There’s a Chinese proverb that goes “If the world was fair, all my fingers would be the same length”. Work that one out. Or try working out why there is so much economic inequality, and the disparities are growing. The funny thing is, if all the money in the world was distributed equally, everyone would have $10,000 a month to live on.
In 2006, a team of scholars with the United Nations University’s World Institute for Development Economics Research published the first paper to tally, for the entire world, all the major elements of household wealth, everything from financial assets and debts to land, homes, and other tangible property.
This research, based on year 2000 data, found that the richest 1 percent of the world’s adult population, individuals worth at least $514,512, owned 39.9 percent of the world’s household wealth, a total greater than the wealth of the world’s poorest 95 percent, those adults worth under $150,145 who hold, together, just 29.4 percent of the world’s wealth.
In this era of fast growing economic advancement and increased global wealth, why is economic inequality on the rise?
If you asked Americans how much of the nation's pretax income goes to the top 10 percent of households, it is unlikely they would come anywhere close to 50 percent, which is where it was just before the bubble burst in 2007…
From World War II until 1976, considered by many as the "golden years" for the U.S. economy, the top 10 percent of the population took home less than a third of the income generated by the private economy. But since then, according to Saez and Piketty, virtually all of the benefits of economic growth have gone to households that, in today's terms, earn more than $110,000 a year.
Even within that top "decile," the distribution is remarkably skewed. By 2007, the top 1 percent of households took home 23 percent of the national income after a 15-year run in which they captured more than half - yes, you read that right, more than half - of the country's economic growth.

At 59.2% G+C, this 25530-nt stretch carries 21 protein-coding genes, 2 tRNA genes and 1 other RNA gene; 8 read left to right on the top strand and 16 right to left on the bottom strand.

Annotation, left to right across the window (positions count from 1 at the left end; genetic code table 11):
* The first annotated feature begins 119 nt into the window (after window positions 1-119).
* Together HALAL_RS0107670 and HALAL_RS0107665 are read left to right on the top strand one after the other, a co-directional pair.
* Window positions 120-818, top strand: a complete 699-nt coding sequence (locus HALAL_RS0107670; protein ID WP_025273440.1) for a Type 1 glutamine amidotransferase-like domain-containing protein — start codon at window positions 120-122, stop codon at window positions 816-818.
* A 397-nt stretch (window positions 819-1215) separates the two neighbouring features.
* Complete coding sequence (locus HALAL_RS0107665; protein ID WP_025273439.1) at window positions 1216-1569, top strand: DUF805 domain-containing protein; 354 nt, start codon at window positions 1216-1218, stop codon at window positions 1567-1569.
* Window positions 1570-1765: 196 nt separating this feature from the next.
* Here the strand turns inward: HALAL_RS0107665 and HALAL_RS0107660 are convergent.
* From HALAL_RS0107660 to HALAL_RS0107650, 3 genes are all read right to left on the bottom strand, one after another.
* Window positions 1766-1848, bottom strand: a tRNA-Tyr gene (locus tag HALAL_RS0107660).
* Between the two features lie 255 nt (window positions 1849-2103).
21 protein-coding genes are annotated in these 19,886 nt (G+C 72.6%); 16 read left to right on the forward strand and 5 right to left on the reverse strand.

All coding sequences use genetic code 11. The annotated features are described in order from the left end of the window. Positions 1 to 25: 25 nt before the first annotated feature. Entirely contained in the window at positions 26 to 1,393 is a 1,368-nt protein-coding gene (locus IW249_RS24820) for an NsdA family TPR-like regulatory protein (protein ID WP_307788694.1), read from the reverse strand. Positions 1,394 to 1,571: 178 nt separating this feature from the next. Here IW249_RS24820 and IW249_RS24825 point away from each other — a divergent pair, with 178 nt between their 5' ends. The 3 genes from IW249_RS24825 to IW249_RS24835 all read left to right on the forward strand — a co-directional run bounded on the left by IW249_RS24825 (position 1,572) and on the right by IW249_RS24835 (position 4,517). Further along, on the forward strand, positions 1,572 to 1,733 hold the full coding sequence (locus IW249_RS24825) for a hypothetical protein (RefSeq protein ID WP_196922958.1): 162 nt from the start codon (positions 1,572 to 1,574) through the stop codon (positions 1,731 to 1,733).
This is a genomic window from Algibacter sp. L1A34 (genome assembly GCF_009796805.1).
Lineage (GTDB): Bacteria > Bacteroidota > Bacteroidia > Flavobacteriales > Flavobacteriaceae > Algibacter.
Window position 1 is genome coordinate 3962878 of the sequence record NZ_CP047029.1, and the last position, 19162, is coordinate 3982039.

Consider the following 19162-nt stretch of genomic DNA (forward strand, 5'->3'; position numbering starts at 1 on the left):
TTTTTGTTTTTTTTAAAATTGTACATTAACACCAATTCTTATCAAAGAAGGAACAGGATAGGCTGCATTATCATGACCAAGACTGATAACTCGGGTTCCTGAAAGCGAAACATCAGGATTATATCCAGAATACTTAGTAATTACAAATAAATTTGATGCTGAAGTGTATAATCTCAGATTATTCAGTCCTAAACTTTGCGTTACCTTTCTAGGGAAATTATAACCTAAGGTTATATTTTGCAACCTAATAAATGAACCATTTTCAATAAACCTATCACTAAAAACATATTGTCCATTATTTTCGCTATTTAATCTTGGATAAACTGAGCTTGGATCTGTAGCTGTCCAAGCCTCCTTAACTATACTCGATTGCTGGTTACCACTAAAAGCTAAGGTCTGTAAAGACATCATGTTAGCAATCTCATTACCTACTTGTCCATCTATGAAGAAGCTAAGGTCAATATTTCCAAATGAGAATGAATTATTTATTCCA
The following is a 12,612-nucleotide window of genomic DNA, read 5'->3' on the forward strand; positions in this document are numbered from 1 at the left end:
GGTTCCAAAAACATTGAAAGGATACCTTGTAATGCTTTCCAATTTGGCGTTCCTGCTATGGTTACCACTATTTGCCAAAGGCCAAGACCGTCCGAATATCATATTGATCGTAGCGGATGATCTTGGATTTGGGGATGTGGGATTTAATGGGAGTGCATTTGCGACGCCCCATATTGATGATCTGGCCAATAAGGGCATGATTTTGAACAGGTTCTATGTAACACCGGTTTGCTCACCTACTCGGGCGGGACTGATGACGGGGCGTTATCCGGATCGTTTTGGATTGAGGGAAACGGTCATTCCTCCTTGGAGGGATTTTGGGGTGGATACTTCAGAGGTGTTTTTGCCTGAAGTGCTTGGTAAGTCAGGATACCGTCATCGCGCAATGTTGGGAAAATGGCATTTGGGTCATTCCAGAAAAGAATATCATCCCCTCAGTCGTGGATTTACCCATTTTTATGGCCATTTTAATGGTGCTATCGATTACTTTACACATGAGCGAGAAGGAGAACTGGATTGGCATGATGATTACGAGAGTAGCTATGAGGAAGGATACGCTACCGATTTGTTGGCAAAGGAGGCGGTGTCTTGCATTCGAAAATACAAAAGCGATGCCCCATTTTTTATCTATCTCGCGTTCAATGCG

So who is responsible for increased economic inequality?
Or changing social norms around the issue of how much inequality is socially acceptable?
In the US, UK and several other western economies, the richer-get-richer poor-get-poorer situation can be directly traced back to the Ronald Reagan and supply-side 'voodoo' economics, which Margaret Thatcher also espoused, and which called for tax cuts for the rich, services-reduction for the rest - and growth in national debt.
Concentrating so much income in a relatively small number of households has also led to trillions of dollars being spent and invested in ways that were spectacularly unproductive … And what wasn't misspent was largely misinvested in hedge funds and private equity vehicles that played a pivotal role in inflating a series of speculative financial bubbles, from the junk bond bubble of the '80s to the tech and telecom bubble of the '90s to the credit bubble of the past decade.
The biggest problem with runaway inequality, however, is that it undermines the unity of purpose necessary for any firm, or any nation, to thrive. People don't work hard, take risks and make sacrifices if they think the rewards will all flow to others. Conservative Republicans use this argument all the time in trying to justify lower tax rates for wealthy earners and investors, but they chose to ignore it when it comes to the incomes of everyone else.